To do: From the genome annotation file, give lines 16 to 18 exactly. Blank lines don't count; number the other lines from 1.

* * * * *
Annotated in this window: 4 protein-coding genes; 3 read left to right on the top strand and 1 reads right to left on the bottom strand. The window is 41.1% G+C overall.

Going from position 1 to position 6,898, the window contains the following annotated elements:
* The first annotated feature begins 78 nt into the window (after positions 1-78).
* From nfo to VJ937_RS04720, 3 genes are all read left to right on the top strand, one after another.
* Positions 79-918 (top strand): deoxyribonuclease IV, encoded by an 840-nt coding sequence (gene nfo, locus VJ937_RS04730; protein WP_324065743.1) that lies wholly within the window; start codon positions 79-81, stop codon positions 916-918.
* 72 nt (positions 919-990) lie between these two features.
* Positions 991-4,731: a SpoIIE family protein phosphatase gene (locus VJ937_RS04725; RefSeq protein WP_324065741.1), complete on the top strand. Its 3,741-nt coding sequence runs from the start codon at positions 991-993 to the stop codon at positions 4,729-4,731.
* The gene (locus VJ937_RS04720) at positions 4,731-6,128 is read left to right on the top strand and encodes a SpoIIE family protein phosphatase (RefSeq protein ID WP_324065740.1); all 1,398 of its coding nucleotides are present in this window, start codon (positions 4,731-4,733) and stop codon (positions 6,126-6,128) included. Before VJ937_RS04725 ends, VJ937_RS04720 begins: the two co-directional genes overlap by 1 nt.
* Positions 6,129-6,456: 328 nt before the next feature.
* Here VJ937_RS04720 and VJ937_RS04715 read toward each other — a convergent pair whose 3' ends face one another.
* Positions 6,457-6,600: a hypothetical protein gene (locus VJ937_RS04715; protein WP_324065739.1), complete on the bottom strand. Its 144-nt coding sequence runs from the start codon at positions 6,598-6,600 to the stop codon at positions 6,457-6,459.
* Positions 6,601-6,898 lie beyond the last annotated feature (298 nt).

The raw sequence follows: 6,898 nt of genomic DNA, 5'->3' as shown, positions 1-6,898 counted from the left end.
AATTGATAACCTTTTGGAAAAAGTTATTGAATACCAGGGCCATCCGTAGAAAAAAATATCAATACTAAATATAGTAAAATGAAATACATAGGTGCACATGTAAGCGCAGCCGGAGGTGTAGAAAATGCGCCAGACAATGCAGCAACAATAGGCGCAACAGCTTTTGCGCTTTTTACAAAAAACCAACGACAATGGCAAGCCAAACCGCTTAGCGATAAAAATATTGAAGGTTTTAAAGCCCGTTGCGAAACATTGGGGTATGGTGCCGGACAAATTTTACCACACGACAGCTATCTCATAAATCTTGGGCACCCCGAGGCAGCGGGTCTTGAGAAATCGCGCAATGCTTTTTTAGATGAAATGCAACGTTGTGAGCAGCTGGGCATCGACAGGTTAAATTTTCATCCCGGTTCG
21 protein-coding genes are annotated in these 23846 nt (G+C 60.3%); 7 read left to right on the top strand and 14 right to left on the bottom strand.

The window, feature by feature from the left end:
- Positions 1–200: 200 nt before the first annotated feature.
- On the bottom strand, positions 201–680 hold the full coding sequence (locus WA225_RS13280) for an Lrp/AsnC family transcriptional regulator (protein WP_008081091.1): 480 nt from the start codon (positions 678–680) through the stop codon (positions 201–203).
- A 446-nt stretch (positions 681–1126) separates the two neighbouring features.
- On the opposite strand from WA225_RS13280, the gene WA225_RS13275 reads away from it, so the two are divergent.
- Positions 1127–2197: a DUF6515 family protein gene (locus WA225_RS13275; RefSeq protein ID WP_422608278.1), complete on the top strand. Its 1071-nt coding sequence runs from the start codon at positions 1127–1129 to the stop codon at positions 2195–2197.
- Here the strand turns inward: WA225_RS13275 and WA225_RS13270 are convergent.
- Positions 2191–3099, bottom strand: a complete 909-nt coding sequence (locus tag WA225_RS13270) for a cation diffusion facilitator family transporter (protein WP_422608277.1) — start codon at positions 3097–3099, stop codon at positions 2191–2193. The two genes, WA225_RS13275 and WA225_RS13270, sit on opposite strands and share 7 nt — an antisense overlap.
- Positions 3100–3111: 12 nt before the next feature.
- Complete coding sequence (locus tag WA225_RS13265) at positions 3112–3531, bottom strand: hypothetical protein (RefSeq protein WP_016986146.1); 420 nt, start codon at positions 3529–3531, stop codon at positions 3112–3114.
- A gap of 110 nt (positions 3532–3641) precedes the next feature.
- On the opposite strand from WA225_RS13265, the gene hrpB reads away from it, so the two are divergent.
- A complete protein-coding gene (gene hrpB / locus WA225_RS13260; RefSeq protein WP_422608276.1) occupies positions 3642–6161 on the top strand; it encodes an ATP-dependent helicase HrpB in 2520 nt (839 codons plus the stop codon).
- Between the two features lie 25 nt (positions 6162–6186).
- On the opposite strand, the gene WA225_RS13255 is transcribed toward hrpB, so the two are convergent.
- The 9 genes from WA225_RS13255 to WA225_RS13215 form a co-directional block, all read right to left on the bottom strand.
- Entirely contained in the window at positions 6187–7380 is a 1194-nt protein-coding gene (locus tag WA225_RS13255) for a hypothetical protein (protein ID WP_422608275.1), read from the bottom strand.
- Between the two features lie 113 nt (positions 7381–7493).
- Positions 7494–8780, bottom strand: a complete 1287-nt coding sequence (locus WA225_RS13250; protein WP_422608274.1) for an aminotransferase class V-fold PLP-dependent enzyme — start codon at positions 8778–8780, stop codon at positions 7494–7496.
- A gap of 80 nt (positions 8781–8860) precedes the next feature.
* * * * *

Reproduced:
The window, feature by feature from the left end:
- Positions 1–200: 200 nt before the first annotated feature.
- On the bottom strand, positions 201–680 hold the full coding sequence (locus WA225_RS13280) for an Lrp/AsnC family transcriptional regulator (protein WP_008081091.1): 480 nt from the start codon (positions 678–680) through the stop codon (positions 201–203).